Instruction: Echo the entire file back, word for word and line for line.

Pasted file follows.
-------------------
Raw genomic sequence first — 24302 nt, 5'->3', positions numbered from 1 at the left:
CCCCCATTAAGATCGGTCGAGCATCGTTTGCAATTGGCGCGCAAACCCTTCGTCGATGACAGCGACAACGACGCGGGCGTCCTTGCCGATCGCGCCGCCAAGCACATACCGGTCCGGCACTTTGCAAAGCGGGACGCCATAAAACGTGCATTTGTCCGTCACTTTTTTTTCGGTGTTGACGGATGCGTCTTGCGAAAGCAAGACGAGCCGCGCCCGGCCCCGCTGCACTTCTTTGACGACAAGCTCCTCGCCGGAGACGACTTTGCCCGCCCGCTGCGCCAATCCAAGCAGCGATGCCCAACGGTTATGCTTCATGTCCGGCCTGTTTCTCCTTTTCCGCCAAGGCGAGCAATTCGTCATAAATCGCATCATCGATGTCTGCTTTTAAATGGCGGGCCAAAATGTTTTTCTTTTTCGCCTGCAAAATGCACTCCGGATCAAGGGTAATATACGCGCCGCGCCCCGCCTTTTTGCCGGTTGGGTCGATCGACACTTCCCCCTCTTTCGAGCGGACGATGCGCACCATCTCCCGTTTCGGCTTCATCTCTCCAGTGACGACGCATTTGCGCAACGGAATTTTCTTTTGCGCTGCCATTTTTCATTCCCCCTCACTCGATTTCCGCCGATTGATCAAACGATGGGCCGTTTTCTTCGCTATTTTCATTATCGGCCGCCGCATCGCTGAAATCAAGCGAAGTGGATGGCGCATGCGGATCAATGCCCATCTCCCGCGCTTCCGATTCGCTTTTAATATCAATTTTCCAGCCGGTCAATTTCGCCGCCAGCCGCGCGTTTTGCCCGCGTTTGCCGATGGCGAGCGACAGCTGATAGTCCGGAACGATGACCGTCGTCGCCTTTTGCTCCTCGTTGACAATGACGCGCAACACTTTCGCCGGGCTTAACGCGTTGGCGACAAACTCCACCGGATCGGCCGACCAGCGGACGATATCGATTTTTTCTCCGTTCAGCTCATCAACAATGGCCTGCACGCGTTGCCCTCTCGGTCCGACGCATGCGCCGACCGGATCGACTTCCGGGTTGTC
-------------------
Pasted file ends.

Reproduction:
Raw genomic sequence first — 24302 nt, 5'->3', positions numbered from 1 at the left:
CCCCCATTAAGATCGGTCGAGCATCGTTTGCAATTGGCGCGCAAACCCTTCGTCGATGACAGCGACAACGACGCGGGCGTCCTTGCCGATCGCGCCGCCAAGCACATACCGGTCCGGCACTTTGCAAAGCGGGACGCCATAAAACGTGCATTTGTCCGTCACTTTTTTTTCGGTGTTGACGGATGCGTCTTGCGAAAGCAAGACGAGCCGCGCCCGGCCCCGCTGCACTTCTTTGACGACAAGCTCCTCGCCGGAGACGACTTTGCCCGCCCGCTGCGCCAATCCAAGCAGCGATGCCCAACGGTTATGCTTCATGTCCGGCCTGTTTCTCCTTTTCCGCCAAGGCGAGCAATTCGTCATAAATCGCATCATCGATGTCTGCTTTTAAATGGCGGGCCAAAATGTTTTTCTTTTTCGCCTGCAAAATGCACTCCGGATCAAGGGTAATATACGCGCCGCGCCCCGCCTTTTTGCCGGTTGGGTCGATCGACACTTCCCCCTCTTTCGAGCGGACGATGCGCACCATCTCCCGTTTCGGCTTCATCTCTCCAGTGACGACGCATTTGCGCAACGGAATTTTCTTTTGCGCTGCCATTTTTCATTCCCCCTCACTCGATTTCCGCCGATTGATCAAACGATGGGCCGTTTTCTTCGCTATTTTCATTATCGGCCGCCGCATCGCTGAAATCAAGCGAAGTGGATGGCGCATGCGGATCAATGCCCATCTCCCGCGCTTCCGATTCGCTTTTAATATCAATTTTCCAGCCGGTCAATTTCGCCGCCAGCCGCGCGTTTTGCCCGCGTTTGCCGATGGCGAGCGACAGCTGATAGTCCGGAACGATGACCGTCGTCGCCTTTTGCTCCTCGTTGACAATGACGCGCAACACTTTCGCCGGGCTTAACGCGTTGGCGACAAACTCCACCGGATCGGCCGACCAGCGGACGATATCGATTTTTTCTCCGTTCAGCTCATCAACAATGGCCTGCACGCGTTGCCCTCTCGGTCCGACGCATGCGCCGACCGGATCGACTTCCGGGTTGTC